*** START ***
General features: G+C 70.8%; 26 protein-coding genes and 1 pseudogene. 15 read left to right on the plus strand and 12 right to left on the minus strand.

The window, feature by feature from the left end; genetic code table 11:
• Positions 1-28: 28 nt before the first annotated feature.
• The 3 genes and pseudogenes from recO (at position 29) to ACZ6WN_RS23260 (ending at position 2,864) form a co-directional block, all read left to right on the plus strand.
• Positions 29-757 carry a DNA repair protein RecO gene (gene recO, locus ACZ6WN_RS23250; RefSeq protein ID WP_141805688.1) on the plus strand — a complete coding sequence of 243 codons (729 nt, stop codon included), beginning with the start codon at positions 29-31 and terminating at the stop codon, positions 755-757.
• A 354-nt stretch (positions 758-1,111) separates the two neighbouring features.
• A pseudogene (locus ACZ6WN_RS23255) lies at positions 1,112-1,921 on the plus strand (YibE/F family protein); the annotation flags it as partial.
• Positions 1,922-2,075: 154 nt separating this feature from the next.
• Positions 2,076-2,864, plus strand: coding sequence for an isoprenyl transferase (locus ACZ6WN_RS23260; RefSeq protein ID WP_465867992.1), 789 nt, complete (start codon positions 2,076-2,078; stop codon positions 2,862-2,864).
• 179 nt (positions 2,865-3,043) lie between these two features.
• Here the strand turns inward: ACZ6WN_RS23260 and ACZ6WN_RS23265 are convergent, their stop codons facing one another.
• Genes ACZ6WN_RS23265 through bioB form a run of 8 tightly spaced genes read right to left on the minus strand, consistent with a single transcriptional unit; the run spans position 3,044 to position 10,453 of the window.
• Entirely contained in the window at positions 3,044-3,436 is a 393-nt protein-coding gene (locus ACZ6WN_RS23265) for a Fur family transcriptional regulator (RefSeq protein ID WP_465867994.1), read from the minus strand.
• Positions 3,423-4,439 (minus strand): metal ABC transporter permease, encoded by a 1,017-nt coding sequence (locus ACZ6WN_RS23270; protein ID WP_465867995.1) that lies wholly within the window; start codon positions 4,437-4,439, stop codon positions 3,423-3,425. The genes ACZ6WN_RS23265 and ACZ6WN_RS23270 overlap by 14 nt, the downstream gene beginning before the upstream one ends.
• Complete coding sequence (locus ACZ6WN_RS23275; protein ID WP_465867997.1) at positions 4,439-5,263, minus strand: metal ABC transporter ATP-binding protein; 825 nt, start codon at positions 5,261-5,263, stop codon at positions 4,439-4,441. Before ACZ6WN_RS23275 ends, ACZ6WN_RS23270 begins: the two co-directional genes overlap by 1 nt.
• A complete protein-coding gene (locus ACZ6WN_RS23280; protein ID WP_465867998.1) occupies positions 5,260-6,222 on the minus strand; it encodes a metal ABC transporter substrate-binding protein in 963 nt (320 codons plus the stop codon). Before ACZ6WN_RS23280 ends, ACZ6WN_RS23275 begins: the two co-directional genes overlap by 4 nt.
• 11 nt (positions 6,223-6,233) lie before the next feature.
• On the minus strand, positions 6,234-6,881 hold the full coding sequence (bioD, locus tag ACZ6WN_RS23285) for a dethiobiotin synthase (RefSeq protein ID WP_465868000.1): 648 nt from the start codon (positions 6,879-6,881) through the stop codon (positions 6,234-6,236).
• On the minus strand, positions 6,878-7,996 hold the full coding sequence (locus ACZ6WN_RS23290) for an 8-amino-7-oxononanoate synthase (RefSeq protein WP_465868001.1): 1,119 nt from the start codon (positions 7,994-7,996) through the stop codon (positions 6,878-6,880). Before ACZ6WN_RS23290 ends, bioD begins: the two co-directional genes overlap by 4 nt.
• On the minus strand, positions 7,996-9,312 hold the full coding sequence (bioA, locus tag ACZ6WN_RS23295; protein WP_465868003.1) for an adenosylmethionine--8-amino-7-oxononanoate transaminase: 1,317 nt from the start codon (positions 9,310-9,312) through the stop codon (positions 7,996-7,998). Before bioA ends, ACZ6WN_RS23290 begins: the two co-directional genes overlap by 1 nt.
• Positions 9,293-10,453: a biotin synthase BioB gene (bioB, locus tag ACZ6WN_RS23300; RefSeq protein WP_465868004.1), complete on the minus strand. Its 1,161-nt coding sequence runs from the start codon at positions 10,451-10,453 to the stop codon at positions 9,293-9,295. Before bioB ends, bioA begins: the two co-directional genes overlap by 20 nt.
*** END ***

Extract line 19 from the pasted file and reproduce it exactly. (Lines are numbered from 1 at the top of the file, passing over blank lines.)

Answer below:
• On the minus strand, positions 6,878-7,996 hold the full coding sequence (locus ACZ6WN_RS23290) for an 8-amino-7-oxononanoate synthase (RefSeq protein WP_465868001.1): 1,119 nt from the start codon (positions 7,994-7,996) through the stop codon (positions 6,878-6,880). Before ACZ6WN_RS23290 ends, bioD begins: the two co-directional genes overlap by 4 nt.